• About Tom Dougherty

    Tom Dougherty CEO, Stealing Share

    Tom Dougherty is the President and CEO of Stealing Share, Inc., and has helped national and global brands such as Lexus, IKEA and Tide steal market share over his 25-year career.

    An often-quoted source on business and brands, he has been featured recently by the New York Times and CNN, discussing topics ranging from television to Apple to airlines.

    Tom also regularly speaks at conferences as a keynote and break-out speaker. To find out more on inviting him to your speaking engagement and view a video of him speaking, click here.

    You can also reach him via email attomd@stealingshare.com.

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The lesson for Wendy’s: Don’t spend your money foolishly

The earnings results for Wendy’s had a big dark spot on its announcement recently, saying its Right Price Right Size menu has been losing market share to competitors such as McDonalds in attracting the value-conscious customer.

Wendy’s is planning to up its media spend to compete, saying it’s a must “to address the price-value consumer.”

right price right sizeIt’s true that, in the fast food industry, you have to address that audience. Especially when you are one of the largest chains in the nation. Because, after all, fast food means you get it quickly and cheaply.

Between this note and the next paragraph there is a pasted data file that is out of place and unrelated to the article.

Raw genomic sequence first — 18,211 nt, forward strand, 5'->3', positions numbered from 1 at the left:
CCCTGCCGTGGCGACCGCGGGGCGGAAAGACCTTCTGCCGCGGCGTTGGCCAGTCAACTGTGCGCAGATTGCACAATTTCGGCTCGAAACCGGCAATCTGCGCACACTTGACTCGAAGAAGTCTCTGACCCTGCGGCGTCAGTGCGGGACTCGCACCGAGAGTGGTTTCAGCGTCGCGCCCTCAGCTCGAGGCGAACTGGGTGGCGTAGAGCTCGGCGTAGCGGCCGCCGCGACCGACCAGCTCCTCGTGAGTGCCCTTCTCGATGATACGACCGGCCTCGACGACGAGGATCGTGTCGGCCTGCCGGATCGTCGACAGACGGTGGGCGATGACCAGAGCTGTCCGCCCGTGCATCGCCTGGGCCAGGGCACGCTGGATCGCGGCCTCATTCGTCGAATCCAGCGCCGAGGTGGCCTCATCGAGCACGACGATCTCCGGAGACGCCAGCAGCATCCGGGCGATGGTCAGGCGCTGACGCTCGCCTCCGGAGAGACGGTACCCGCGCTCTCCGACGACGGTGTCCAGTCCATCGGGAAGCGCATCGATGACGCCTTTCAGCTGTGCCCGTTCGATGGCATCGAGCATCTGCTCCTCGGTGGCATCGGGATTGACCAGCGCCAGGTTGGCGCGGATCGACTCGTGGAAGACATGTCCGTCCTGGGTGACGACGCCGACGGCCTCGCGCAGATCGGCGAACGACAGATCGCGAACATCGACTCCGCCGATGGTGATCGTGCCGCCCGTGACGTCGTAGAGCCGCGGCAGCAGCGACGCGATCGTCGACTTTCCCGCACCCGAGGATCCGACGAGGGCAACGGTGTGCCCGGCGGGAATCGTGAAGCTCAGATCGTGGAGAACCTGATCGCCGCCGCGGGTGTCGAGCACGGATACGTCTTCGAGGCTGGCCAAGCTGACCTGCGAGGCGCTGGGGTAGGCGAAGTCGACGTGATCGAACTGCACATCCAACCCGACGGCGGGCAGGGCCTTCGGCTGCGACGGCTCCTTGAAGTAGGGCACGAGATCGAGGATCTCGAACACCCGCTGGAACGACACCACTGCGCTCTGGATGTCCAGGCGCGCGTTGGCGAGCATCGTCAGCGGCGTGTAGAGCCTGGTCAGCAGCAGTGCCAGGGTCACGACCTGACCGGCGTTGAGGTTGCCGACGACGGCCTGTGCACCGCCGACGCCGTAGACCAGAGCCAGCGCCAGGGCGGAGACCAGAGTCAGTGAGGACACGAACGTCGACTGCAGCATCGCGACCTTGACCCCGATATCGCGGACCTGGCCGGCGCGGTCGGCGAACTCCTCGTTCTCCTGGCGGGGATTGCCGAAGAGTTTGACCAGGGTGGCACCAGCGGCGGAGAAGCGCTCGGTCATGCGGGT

But simply pouring money into the process won’t by itself fix the problem. Right now, Wendy’s seems to believe that McDonalds’ key is the size of its media budget.

That helps, of course, but McDonalds is the preferred choice because, as the market leader, it becomes the default choice in the face of similar messaging among its competition.

Think of it this way. If all of the fast food restaurants, including McDonalds, says they have friendly service, hot food and cheap prices, where do you think consumers will go? To the one with the most locations and is the safest choice (because it’s the most known).

Upping the media spend isn’t a share-stealing strategy unless it has a more meaningful message than Wendy’s primary brand promise of “quality.” The people who go to McDonalds already think they are getting quality, otherwise they wouldn’t be going there. It’s not a reason to choose. You only switch for things you don’t believe you already have.

Be different and better, Wendy’s, then your marketing dollars will be better spent.

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